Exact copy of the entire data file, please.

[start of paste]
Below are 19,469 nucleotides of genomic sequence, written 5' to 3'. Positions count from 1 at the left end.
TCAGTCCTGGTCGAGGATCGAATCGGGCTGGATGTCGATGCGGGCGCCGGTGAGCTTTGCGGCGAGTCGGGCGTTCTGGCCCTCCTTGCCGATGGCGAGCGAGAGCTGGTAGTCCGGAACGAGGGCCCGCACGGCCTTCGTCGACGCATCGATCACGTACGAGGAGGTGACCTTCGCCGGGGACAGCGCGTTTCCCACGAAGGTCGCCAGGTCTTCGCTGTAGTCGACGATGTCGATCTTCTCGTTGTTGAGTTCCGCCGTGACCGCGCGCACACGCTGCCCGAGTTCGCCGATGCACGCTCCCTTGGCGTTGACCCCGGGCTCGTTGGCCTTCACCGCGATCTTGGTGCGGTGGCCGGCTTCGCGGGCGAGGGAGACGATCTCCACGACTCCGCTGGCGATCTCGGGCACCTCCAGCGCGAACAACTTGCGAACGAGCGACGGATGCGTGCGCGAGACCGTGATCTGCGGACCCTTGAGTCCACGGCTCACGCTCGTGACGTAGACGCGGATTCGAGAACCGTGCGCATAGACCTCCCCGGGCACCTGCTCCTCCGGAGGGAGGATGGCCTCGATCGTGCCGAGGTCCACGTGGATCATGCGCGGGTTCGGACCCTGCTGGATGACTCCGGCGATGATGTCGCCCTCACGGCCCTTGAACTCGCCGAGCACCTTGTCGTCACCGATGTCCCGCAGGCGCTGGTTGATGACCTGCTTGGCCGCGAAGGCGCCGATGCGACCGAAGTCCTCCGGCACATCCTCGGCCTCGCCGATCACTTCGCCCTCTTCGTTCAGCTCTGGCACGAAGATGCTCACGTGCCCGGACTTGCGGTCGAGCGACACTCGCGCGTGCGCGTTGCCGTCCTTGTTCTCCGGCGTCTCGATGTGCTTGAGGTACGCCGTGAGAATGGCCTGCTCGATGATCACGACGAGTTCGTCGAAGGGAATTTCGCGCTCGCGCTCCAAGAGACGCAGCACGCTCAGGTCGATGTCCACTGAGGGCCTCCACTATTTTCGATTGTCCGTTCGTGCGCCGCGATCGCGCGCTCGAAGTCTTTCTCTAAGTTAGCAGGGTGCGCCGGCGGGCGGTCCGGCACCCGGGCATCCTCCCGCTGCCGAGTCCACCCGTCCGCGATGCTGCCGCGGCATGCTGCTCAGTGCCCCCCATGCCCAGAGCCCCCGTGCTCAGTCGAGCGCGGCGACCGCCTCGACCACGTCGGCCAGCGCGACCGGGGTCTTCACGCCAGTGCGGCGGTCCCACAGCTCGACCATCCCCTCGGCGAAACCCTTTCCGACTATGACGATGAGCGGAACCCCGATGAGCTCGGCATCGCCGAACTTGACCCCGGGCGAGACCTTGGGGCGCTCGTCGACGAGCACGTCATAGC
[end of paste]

Below are 19,469 nucleotides of genomic sequence, written 5' to 3'. Positions count from 1 at the left end.
TCAGTCCTGGTCGAGGATCGAATCGGGCTGGATGTCGATGCGGGCGCCGGTGAGCTTTGCGGCGAGTCGGGCGTTCTGGCCCTCCTTGCCGATGGCGAGCGAGAGCTGGTAGTCCGGAACGAGGGCCCGCACGGCCTTCGTCGACGCATCGATCACGTACGAGGAGGTGACCTTCGCCGGGGACAGCGCGTTTCCCACGAAGGTCGCCAGGTCTTCGCTGTAGTCGACGATGTCGATCTTCTCGTTGTTGAGTTCCGCCGTGACCGCGCGCACACGCTGCCCGAGTTCGCCGATGCACGCTCCCTTGGCGTTGACCCCGGGCTCGTTGGCCTTCACCGCGATCTTGGTGCGGTGGCCGGCTTCGCGGGCGAGGGAGACGATCTCCACGACTCCGCTGGCGATCTCGGGCACCTCCAGCGCGAACAACTTGCGAACGAGCGACGGATGCGTGCGCGAGACCGTGATCTGCGGACCCTTGAGTCCACGGCTCACGCTCGTGACGTAGACGCGGATTCGAGAACCGTGCGCATAGACCTCCCCGGGCACCTGCTCCTCCGGAGGGAGGATGGCCTCGATCGTGCCGAGGTCCACGTGGATCATGCGCGGGTTCGGACCCTGCTGGATGACTCCGGCGATGATGTCGCCCTCACGGCCCTTGAACTCGCCGAGCACCTTGTCGTCACCGATGTCCCGCAGGCGCTGGTTGATGACCTGCTTGGCCGCGAAGGCGCCGATGCGACCGAAGTCCTCCGGCACATCCTCGGCCTCGCCGATCACTTCGCCCTCTTCGTTCAGCTCTGGCACGAAGATGCTCACGTGCCCGGACTTGCGGTCGAGCGACACTCGCGCGTGCGCGTTGCCGTCCTTGTTCTCCGGCGTCTCGATGTGCTTGAGGTACGCCGTGAGAATGGCCTGCTCGATGATCACGACGAGTTCGTCGAAGGGAATTTCGCGCTCGCGCTCCAAGAGACGCAGCACGCTCAGGTCGATGTCCACTGAGGGCCTCCACTATTTTCGATTGTCCGTTCGTGCGCCGCGATCGCGCGCTCGAAGTCTTTCTCTAAGTTAGCAGGGTGCGCCGGCGGGCGGTCCGGCACCCGGGCATCCTCCCGCTGCCGAGTCCACCCGTCCGCGATGCTGCCGCGGCATGCTGCTCAGTGCCCCCCATGCCCAGAGCCCCCGTGCTCAGTCGAGCGCGGCGACCGCCTCGACCACGTCGGCCAGCGCGACCGGGGTCTTCACGCCAGTGCGGCGGTCCCACAGCTCGACCATCCCCTCGGCGAAACCCTTTCCGACTATGACGATGAGCGGAACCCCGATGAGCTCGGCATCGCCGAACTTGACCCCGGGCGAGACCTTGGGGCGCTCGTCGACGAGCACGTCATAGC